Tuesday, February 13, 2007

2007 State Of The Black Union

Tavis Smiley Hosts the State of the Black Union Conference.

This year the event was held in Jamestown Virginia, to mark 400 years since the first slaves arrived.

I sometimes wonder if these events are still necessary. But then again, there are so many problems within so-called "Black Culture" that it probably is necessary.

But I don't feel the same way about some of the organizations, such as the NAACP for example. Some of the traditional organizations and some of the characters outlived their usefulness a long time ago. But I agree with some of the ideas and efforts of the annual Conference.

I do think that the effort by Tavis Smiley and others (called 'the Covenant') leaves out one major thing. It spends a lot of time begging the two political Parties to listen to the concerns listed in the Covenant Statement, but there is no effort (not even the idea) to create new alternative Political Parties...Independent Progressive Political Parties to challenge the Republicans and the Democrats. As long as Black voters...(or ANY group) continue to operate in the small-minded world of the existing 2 Party system, not much will change for Black Americans.

Without a grand "thinking outside of the box" strategy for dealing with politics- the idea of forming new Political Parties rather than working within the existing 2-Party framework, and the idea of forming coalitions with other groups across the country- then all of these other initiatives will not be possible.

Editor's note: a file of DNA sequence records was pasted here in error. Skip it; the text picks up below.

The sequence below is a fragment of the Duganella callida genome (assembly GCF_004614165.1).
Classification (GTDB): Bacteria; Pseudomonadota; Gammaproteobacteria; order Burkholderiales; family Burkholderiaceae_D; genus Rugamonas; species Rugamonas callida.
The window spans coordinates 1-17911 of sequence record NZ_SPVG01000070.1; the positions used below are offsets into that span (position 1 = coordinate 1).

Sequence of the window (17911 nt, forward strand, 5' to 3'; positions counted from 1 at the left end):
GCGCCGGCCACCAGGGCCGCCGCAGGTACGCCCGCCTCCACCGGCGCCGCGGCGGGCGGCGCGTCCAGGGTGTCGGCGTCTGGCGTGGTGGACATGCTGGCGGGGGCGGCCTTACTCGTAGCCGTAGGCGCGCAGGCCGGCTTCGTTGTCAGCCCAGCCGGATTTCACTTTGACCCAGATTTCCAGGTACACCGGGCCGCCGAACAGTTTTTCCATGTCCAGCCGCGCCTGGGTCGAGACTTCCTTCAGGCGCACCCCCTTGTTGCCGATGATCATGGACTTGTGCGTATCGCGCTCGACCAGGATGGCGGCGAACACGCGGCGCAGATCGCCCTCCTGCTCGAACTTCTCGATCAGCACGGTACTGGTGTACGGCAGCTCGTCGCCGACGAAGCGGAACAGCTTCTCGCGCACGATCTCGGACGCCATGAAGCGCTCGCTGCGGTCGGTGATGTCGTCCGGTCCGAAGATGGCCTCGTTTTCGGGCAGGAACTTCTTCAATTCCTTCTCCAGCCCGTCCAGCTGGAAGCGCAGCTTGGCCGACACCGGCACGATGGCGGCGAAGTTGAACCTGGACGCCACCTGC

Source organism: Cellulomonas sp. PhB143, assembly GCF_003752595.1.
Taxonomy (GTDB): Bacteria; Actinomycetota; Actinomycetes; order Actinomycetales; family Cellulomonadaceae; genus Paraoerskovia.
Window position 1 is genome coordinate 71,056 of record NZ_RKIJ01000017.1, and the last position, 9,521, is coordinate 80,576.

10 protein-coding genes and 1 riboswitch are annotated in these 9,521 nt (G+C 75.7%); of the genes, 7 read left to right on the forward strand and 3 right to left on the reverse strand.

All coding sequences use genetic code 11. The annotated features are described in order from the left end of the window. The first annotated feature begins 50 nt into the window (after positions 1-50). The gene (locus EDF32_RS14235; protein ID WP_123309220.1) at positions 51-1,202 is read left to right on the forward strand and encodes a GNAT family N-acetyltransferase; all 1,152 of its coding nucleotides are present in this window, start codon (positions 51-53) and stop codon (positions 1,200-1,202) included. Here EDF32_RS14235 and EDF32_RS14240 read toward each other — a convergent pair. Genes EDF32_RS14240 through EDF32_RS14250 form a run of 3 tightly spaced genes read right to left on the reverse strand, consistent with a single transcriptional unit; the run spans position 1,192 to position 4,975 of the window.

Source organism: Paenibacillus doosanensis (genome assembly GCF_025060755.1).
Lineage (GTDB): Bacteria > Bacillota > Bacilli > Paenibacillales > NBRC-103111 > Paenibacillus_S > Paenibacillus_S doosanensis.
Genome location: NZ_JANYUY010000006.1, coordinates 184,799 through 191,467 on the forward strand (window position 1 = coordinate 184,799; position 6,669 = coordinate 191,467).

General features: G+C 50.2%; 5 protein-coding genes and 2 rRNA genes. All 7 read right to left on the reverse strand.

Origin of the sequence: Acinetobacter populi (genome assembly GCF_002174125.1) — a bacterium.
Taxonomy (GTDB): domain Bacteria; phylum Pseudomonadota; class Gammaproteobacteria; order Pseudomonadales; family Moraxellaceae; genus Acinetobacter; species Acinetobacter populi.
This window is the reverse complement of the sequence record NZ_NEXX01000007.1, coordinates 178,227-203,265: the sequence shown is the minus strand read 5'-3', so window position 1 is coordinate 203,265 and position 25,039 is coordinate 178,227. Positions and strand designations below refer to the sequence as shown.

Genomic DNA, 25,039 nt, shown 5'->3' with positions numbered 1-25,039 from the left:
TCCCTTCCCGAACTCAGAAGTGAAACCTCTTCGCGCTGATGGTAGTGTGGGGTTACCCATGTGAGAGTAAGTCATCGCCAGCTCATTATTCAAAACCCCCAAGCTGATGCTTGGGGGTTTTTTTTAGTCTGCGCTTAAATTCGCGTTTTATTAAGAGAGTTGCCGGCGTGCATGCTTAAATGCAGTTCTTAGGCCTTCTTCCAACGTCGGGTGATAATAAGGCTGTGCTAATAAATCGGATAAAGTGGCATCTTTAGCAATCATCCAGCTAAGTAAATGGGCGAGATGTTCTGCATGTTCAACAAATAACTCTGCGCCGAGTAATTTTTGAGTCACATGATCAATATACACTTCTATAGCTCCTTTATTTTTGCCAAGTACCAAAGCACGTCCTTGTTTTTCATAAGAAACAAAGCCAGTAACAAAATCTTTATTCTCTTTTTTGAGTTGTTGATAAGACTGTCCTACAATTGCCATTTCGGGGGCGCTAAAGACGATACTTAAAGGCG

This event is long (as it usually is each year). It may take viewers a few days to watch the videos.

Watch Video

Dr. Cornel West is on the second panel (Part 2).

(the videos will only be available for a few weeks from the date posted.)


More Information About the State of the Black Union

1 comment:

redante said...

Hello there

I agree wholeheartedly with your analysis that alternative political parties must be formed that think outside of the 2-party box. I have been observing third-party politics the past several years (have you read Spoiling for a Fight by Micah Sifry?) and what I have noticed is that when a third party does participate in electoral politics, that sooner or later they face the role of spoiler. If they are unsuccessful in their efforts, they are nonentities. If they get a measure of success, especially in a close race, they can tilt the election towards one of the major parties -- but end up not winning themselves. Third parties exist such as the Labor Party, the Working Families Party, the Libertarian Party, Green Party but for some reason they can't seem to get any traction on a mass scale. The solution I think lies in systemic reform such as instant runoff voting, opening up debates to third parties, and clean money elections. But so far, these efforts haven't captured the public imagination much as well. Is the situation hopeless? I don't know but I feel hopeful. Each and every year, the number of political independents seems to grow and sooner or later a group or an organization may be able to harness this dissatisfaction towards something that has an impact.